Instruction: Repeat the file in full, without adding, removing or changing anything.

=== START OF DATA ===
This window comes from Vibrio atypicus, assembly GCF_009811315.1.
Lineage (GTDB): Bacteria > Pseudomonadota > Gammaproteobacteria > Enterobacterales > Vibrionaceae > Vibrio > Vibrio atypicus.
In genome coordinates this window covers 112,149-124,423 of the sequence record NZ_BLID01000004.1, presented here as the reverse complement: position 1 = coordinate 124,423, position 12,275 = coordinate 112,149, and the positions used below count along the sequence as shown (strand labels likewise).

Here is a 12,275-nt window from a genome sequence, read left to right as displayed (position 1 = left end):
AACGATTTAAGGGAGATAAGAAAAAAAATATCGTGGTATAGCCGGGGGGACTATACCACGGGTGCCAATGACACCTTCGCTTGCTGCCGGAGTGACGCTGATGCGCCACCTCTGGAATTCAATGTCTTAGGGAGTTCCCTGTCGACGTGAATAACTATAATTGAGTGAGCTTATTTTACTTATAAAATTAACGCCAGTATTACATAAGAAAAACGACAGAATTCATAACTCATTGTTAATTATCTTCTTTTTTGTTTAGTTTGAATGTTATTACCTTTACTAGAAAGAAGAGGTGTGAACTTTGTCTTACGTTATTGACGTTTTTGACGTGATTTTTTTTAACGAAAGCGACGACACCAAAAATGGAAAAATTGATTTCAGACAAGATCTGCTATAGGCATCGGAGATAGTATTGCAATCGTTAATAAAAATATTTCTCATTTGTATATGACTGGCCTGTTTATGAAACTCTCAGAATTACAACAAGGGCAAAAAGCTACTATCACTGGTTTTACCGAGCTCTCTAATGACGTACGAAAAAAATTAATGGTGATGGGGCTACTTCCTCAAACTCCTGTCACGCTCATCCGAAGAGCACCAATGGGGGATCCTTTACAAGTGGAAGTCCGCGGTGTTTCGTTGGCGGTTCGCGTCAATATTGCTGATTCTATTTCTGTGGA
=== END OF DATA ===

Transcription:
This window comes from Vibrio atypicus, assembly GCF_009811315.1.
Lineage (GTDB): Bacteria > Pseudomonadota > Gammaproteobacteria > Enterobacterales > Vibrionaceae > Vibrio > Vibrio atypicus.
In genome coordinates this window covers 112,149-124,423 of the sequence record NZ_BLID01000004.1, presented here as the reverse complement: position 1 = coordinate 124,423, position 12,275 = coordinate 112,149, and the positions used below count along the sequence as shown (strand labels likewise).

Here is a 12,275-nt window from a genome sequence, read left to right as displayed (position 1 = left end):
AACGATTTAAGGGAGATAAGAAAAAAAATATCGTGGTATAGCCGGGGGGACTATACCACGGGTGCCAATGACACCTTCGCTTGCTGCCGGAGTGACGCTGATGCGCCACCTCTGGAATTCAATGTCTTAGGGAGTTCCCTGTCGACGTGAATAACTATAATTGAGTGAGCTTATTTTACTTATAAAATTAACGCCAGTATTACATAAGAAAAACGACAGAATTCATAACTCATTGTTAATTATCTTCTTTTTTGTTTAGTTTGAATGTTATTACCTTTACTAGAAAGAAGAGGTGTGAACTTTGTCTTACGTTATTGACGTTTTTGACGTGATTTTTTTTAACGAAAGCGACGACACCAAAAATGGAAAAATTGATTTCAGACAAGATCTGCTATAGGCATCGGAGATAGTATTGCAATCGTTAATAAAAATATTTCTCATTTGTATATGACTGGCCTGTTTATGAAACTCTCAGAATTACAACAAGGGCAAAAAGCTACTATCACTGGTTTTACCGAGCTCTCTAATGACGTACGAAAAAAATTAATGGTGATGGGGCTACTTCCTCAAACTCCTGTCACGCTCATCCGAAGAGCACCAATGGGGGATCCTTTACAAGTGGAAGTCCGCGGTGTTTCGTTGGCGGTTCGCGTCAATATTGCTGATTCTATTTCTGTGGA